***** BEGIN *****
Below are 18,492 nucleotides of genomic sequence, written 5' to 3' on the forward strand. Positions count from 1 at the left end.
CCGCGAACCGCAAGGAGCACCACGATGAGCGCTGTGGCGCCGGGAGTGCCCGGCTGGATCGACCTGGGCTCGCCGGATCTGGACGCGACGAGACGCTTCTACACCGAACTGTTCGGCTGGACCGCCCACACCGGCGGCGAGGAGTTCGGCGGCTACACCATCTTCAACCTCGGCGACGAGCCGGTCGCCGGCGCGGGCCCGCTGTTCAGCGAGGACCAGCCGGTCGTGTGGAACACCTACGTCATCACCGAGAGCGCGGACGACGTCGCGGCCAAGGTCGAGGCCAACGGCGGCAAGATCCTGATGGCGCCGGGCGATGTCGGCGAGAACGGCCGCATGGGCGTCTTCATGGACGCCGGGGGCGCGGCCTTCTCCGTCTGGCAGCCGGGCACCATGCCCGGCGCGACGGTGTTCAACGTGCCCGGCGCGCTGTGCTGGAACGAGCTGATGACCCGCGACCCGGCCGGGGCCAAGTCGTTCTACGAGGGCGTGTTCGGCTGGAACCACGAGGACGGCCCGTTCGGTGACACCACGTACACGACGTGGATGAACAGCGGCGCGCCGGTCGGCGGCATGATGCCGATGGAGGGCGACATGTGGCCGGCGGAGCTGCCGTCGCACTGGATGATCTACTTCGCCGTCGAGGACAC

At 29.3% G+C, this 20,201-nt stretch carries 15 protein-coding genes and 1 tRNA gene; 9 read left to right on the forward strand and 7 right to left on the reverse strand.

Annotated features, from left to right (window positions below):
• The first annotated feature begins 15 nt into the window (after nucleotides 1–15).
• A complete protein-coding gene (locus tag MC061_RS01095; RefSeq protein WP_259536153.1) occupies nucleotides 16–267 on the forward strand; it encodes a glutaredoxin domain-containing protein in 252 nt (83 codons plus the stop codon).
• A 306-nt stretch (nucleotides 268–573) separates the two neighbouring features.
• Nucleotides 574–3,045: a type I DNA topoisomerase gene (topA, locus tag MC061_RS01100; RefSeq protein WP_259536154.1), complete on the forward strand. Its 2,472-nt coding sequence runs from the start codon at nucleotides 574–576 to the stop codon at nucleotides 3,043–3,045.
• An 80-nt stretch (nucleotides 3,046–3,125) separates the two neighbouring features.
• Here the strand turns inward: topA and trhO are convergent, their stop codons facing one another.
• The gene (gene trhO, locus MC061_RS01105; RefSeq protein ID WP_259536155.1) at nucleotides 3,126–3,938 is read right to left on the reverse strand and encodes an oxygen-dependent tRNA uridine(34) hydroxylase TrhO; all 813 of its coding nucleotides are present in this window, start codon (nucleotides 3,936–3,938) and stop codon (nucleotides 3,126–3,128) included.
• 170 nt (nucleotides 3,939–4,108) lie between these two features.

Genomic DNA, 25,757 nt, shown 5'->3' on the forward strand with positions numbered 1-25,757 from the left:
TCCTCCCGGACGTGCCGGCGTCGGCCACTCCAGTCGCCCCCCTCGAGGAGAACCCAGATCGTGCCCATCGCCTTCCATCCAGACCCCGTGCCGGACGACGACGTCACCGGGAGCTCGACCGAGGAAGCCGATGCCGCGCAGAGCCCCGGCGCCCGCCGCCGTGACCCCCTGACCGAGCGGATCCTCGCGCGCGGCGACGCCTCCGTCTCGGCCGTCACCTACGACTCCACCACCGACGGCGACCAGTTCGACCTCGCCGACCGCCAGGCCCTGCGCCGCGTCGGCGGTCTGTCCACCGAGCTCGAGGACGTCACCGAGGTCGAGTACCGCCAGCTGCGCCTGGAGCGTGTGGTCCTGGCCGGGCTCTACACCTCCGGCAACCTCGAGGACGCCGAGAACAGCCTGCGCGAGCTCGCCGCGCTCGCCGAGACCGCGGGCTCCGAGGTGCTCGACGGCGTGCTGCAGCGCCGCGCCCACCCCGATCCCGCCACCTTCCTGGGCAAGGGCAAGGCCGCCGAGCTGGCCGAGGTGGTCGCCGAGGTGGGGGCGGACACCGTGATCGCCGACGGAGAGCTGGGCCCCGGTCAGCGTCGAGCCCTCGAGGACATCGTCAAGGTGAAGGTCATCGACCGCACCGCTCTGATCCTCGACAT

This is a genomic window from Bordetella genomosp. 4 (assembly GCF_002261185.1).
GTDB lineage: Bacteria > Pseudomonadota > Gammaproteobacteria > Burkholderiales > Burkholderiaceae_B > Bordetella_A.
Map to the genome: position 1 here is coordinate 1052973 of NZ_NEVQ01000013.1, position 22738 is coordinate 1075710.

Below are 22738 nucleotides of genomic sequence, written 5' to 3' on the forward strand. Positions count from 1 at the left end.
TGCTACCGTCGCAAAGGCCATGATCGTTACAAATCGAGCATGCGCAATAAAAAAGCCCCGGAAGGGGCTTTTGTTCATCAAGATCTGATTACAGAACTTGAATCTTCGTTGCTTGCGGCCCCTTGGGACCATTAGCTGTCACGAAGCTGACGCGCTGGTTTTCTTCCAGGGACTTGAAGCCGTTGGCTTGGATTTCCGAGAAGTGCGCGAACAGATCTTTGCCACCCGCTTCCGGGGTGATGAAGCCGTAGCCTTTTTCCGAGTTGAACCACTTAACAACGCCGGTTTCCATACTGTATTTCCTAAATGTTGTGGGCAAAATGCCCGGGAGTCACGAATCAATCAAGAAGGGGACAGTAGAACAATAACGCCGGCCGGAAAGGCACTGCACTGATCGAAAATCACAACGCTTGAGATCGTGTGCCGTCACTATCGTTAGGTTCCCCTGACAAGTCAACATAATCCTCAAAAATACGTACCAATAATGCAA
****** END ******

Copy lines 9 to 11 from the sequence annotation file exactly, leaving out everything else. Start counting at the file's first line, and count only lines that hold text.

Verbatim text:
• An 80-nt stretch (nucleotides 3,046–3,125) separates the two neighbouring features.
• Here the strand turns inward: topA and trhO are convergent, their stop codons facing one another.
• The gene (gene trhO, locus MC061_RS01105; RefSeq protein ID WP_259536155.1) at nucleotides 3,126–3,938 is read right to left on the reverse strand and encodes an oxygen-dependent tRNA uridine(34) hydroxylase TrhO; all 813 of its coding nucleotides are present in this window, start codon (nucleotides 3,936–3,938) and stop codon (nucleotides 3,126–3,128) included.